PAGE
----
Milo Bryant is a performance coach as well as an experienced journalist. He’s also in his 50s—and his book Unstoppable After 40 gives you the roadmap to do more than merely remain active as you "mature." Milo trains hard and recovers even better so he can do what he wants, when he wants. Get ready to use his methods to become unstoppable. This isn’t your dad’s middle age.
Before you can walk, you crawl. In some cases, the same should be true of your workout sessions. You should crawl before you train to prep for more complicated movement patterns. This may sound crazy, and I totally get it if it does. But I am not here to give you the same ol’ same ol’. I am here to give you what works.
If you're not crawling, you're missing out on a lot of benefits that can be had from this seemingly simple movement. Yes, I am talking about the type of crawling many of us did as toddlers—on our hands, knees, and feet. Move your right arm along with your left leg, while the left arm moves with the right leg.
Mother Nature taught us how to move correctly the first time around. I am a huge proponent of never leaving the fundamentals. Crawling is one of the most basic movement patterns we can do.
One of the biggest advantages crawling gives us is a neurological one. The corpus callosum is a part of the brain that connects the two hemispheres—the right side of the brain communicates with the left side of the body and the left side of the brain communicates with the right side of the body through the corpus callosum. Crawling helps activate the corpus callosum and provides a neurological “reset,” helping us think more clearly and move more efficiently.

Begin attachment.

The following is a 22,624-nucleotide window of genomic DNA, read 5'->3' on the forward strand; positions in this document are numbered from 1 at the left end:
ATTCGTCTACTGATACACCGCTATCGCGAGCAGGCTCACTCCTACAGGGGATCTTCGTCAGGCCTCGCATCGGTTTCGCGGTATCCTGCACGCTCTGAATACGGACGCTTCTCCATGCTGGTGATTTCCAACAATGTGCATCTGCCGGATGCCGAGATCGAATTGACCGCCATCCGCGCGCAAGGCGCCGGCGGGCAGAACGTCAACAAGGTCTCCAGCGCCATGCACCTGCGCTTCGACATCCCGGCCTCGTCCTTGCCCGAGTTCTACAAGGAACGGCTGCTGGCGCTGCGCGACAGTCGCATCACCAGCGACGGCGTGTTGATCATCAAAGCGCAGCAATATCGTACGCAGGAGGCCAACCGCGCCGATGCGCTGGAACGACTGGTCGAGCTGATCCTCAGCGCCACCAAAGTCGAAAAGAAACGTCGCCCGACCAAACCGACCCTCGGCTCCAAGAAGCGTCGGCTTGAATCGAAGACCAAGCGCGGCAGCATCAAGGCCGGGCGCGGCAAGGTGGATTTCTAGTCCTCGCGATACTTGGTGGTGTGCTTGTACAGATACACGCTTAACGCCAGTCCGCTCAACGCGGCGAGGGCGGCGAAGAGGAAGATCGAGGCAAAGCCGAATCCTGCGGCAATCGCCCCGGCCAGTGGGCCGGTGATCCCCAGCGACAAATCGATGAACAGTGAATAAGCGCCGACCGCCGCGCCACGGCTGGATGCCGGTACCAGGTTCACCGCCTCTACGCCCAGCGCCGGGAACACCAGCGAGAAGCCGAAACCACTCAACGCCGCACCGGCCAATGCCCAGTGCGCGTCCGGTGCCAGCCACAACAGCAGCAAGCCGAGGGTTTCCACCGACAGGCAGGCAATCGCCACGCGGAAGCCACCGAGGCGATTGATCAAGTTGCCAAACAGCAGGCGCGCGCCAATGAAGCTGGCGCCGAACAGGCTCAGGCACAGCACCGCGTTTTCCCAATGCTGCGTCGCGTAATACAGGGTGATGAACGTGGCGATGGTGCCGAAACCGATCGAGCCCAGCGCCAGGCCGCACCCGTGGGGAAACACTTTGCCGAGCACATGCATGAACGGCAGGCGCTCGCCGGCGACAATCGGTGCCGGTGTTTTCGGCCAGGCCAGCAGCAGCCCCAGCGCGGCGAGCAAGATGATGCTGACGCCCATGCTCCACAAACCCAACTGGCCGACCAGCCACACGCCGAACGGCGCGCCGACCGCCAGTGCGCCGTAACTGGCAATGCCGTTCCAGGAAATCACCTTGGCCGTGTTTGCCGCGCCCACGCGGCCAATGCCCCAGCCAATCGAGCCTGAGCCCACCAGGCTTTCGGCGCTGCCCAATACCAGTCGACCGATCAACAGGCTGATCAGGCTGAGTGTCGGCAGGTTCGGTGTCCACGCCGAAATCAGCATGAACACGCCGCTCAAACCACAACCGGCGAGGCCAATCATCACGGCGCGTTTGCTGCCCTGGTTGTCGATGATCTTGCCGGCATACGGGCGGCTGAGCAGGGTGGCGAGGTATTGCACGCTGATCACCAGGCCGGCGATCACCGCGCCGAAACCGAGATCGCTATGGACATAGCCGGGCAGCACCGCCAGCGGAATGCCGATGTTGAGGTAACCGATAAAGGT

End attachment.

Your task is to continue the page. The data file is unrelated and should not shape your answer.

How to Crawl
Start on all fours with your wrists directly below your shoulders and your knees positioned beneath your hips. Shift your knees shoulder-width apart. Brace your core and move forward, moving your right hand and left leg together, and left hand and right leg together. Start by going 10 steps per side, then reverse the movement and move backwards.
Best Coaching Cue for Crawls
● Don't try to hold up your head while you’re crawling forward or backward. That may be too much strain on the neck if you haven’t crawled in a long time. Try to keep the cervical spine neutral throughout the movement.
Helpful Tips for Better Crawling
● It might have been a few decades since some of you have crawled. Your wrists and your knees may not be prepared for it. Wearing knee pads might look goofy but they will help out in a huge way. Crawling on carpet or grass may be helpful as well because of the soft surface.
● As far as the wrists are concerned, crawling on the fingertips, with arched palms, will be beneficial until the wrists are strong enough to handle your weight while they are in extension.
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